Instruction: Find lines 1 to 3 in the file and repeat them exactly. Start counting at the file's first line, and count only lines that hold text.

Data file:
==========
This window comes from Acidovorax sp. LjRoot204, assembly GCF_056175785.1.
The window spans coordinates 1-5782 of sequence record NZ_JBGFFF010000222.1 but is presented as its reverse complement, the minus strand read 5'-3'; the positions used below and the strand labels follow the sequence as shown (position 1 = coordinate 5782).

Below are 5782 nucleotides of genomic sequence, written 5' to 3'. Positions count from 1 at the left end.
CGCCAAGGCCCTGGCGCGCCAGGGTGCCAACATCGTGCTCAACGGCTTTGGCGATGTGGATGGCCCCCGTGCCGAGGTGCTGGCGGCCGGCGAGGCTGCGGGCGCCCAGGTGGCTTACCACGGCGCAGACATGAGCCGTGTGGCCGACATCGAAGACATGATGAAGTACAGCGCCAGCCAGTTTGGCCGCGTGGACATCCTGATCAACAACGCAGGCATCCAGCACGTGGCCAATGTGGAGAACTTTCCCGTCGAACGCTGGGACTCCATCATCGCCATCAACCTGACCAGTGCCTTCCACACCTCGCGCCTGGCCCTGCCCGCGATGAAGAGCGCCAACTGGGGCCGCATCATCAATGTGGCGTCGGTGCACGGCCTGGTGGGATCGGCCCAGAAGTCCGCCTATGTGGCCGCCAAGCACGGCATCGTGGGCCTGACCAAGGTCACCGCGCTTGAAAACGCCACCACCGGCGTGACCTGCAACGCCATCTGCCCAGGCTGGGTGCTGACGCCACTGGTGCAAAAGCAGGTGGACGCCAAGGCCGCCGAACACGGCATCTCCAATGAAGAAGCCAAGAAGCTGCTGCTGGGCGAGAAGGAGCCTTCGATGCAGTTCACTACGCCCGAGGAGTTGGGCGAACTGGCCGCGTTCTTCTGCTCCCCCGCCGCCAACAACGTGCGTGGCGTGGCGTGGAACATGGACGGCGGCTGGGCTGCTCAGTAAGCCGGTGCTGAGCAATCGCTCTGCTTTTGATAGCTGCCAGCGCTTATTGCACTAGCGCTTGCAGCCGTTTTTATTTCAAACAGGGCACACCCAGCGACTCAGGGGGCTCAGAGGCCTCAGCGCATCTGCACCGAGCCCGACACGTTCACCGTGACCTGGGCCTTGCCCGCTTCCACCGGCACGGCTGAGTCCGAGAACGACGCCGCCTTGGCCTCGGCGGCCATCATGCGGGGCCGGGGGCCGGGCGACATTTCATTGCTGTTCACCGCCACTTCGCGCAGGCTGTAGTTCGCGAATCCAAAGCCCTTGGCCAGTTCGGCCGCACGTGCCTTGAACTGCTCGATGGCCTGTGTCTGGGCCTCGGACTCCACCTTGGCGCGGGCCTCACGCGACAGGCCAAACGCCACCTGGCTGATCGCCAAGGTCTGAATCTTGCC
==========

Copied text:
This window comes from Acidovorax sp. LjRoot204, assembly GCF_056175785.1.
The window spans coordinates 1-5782 of sequence record NZ_JBGFFF010000222.1 but is presented as its reverse complement, the minus strand read 5'-3'; the positions used below and the strand labels follow the sequence as shown (position 1 = coordinate 5782).

Below are 5782 nucleotides of genomic sequence, written 5' to 3'. Positions count from 1 at the left end.